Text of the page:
Hard red spring wheat bids in Western Canada moved lower for the sixth straight week during the week ended Sept. 1, as an advancing U.S. harvest, declines in Minneapolis futures, and a rising Canadian dollar all weighed on local prices.
Depending on the location, average Canada Western Red Spring (CWRS) wheat prices were down by $11-$13 per tonne across the Prairie provinces, according to price quotes from a cross-section of delivery points compiled by PDQ (Price and Data Quotes). Average prices ranged from about $234 per tonne in western Manitoba to as high as $250 in eastern Manitoba.
Quoted basis levels varied from location to location, but generally softened by about $2, to range from about $7 to $22 per tonne above the futures when using the grain company methodology of quoting the basis as the difference between U.S. dollar-denominated futures and Canadian dollar cash bids.
When accounting for currency exchange rates by adjusting Canadian prices to U.S. dollars, CWRS bids ranged from US$189 to US$202 per tonne. That would put the currency-adjusted basis levels at about US$25-$38 below the futures.
Looking at it the other way around, if the Minneapolis futures are converted to Canadian dollars, CWRS basis levels across Western Canada range from $31 to $47 below the futures.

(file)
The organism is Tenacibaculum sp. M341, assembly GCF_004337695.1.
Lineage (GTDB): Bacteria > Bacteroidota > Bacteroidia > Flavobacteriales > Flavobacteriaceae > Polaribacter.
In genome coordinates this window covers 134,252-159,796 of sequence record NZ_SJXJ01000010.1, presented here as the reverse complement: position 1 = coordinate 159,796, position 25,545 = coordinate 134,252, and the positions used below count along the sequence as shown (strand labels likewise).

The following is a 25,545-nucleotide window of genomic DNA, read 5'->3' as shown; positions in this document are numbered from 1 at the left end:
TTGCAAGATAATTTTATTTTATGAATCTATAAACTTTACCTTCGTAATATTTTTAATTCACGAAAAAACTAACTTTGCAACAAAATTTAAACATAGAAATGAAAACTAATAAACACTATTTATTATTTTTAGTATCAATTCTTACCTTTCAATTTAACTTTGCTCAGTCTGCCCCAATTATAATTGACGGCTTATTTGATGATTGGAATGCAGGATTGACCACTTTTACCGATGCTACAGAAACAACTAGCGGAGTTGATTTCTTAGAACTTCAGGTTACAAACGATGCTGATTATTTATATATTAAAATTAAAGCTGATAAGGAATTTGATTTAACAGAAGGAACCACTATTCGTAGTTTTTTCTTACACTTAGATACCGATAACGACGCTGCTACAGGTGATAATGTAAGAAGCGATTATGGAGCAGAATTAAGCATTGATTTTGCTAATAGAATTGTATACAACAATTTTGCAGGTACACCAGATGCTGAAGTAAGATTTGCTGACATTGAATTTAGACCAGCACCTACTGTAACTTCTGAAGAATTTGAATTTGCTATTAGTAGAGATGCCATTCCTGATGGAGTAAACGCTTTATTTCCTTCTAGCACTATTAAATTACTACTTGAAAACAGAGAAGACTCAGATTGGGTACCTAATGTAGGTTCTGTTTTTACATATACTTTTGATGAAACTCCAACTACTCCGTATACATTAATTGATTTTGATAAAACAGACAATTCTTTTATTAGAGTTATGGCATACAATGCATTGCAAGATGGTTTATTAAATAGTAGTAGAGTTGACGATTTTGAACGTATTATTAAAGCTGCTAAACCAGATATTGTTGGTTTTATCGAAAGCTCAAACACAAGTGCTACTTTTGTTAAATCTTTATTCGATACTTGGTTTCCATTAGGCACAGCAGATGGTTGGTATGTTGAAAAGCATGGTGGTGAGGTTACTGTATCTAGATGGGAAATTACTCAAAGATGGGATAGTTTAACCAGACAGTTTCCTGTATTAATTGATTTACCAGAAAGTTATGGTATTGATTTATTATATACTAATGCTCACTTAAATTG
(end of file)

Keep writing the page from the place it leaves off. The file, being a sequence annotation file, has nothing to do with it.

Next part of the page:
Canada Prairie Spring Red (CPSR) wheat bids posted small gains in most regions, with prices ranging from $153 to $165 per tonne.
Average durum prices were steady to down by as much as $16 per tonne, with bids in Saskatchewan coming in at about $281-$284 per tonne.
The December spring wheat contract in Minneapolis, off of which most CWRS contracts in Canada are based, was quoted Aug. 31 at US$6.4025 per bushel, down 29 U.S. cents from the previous week.
Kansas City hard red winter wheat futures, traded in Chicago, are more closely linked to CPSR in Canada. The December K.C. wheat contract was quoted at US$4.3625 per bushel on Aug. 31, up four U.S. cents compared to the previous week.
The September Chicago Board of Trade soft wheat contract settled at US$4.345 on Aug. 31, down 0.75 U.S. cents on the week.
The Canadian dollar was trading on Sept. 1 at 80.74 U.S. cents, up roughly three-quarters of a cent on the week.